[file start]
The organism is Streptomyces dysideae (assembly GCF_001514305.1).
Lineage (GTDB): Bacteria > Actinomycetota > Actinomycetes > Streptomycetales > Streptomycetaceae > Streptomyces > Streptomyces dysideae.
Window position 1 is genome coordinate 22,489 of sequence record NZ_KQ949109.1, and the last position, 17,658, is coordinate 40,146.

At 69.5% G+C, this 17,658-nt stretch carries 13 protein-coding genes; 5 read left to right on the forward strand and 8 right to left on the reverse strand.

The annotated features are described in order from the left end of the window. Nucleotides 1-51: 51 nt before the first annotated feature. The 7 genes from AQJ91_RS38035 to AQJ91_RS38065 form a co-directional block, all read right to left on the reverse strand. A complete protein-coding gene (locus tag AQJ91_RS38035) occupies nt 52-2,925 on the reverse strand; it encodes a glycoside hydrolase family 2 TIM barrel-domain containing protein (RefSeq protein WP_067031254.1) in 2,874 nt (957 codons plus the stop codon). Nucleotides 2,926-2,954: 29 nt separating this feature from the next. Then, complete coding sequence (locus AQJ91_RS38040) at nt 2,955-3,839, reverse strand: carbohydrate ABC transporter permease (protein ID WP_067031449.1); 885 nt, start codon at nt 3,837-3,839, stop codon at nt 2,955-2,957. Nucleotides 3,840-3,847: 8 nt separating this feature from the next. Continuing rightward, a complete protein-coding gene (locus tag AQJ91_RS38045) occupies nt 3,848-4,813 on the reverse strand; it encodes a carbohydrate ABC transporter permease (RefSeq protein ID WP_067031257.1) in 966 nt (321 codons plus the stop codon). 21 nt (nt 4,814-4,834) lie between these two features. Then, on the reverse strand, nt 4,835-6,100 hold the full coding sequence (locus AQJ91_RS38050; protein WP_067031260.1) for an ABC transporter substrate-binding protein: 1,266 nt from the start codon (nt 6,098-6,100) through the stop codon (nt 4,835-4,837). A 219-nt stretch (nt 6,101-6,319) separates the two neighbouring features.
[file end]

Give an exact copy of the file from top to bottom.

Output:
The organism is Streptomyces dysideae (assembly GCF_001514305.1).
Lineage (GTDB): Bacteria > Actinomycetota > Actinomycetes > Streptomycetales > Streptomycetaceae > Streptomyces > Streptomyces dysideae.
Window position 1 is genome coordinate 22,489 of sequence record NZ_KQ949109.1, and the last position, 17,658, is coordinate 40,146.

At 69.5% G+C, this 17,658-nt stretch carries 13 protein-coding genes; 5 read left to right on the forward strand and 8 right to left on the reverse strand.

The annotated features are described in order from the left end of the window. Nucleotides 1-51: 51 nt before the first annotated feature. The 7 genes from AQJ91_RS38035 to AQJ91_RS38065 form a co-directional block, all read right to left on the reverse strand. A complete protein-coding gene (locus tag AQJ91_RS38035) occupies nt 52-2,925 on the reverse strand; it encodes a glycoside hydrolase family 2 TIM barrel-domain containing protein (RefSeq protein WP_067031254.1) in 2,874 nt (957 codons plus the stop codon). Nucleotides 2,926-2,954: 29 nt separating this feature from the next. Then, complete coding sequence (locus AQJ91_RS38040) at nt 2,955-3,839, reverse strand: carbohydrate ABC transporter permease (protein ID WP_067031449.1); 885 nt, start codon at nt 3,837-3,839, stop codon at nt 2,955-2,957. Nucleotides 3,840-3,847: 8 nt separating this feature from the next. Continuing rightward, a complete protein-coding gene (locus tag AQJ91_RS38045) occupies nt 3,848-4,813 on the reverse strand; it encodes a carbohydrate ABC transporter permease (RefSeq protein ID WP_067031257.1) in 966 nt (321 codons plus the stop codon). 21 nt (nt 4,814-4,834) lie between these two features. Then, on the reverse strand, nt 4,835-6,100 hold the full coding sequence (locus AQJ91_RS38050; protein WP_067031260.1) for an ABC transporter substrate-binding protein: 1,266 nt from the start codon (nt 6,098-6,100) through the stop codon (nt 4,835-4,837). A 219-nt stretch (nt 6,101-6,319) separates the two neighbouring features.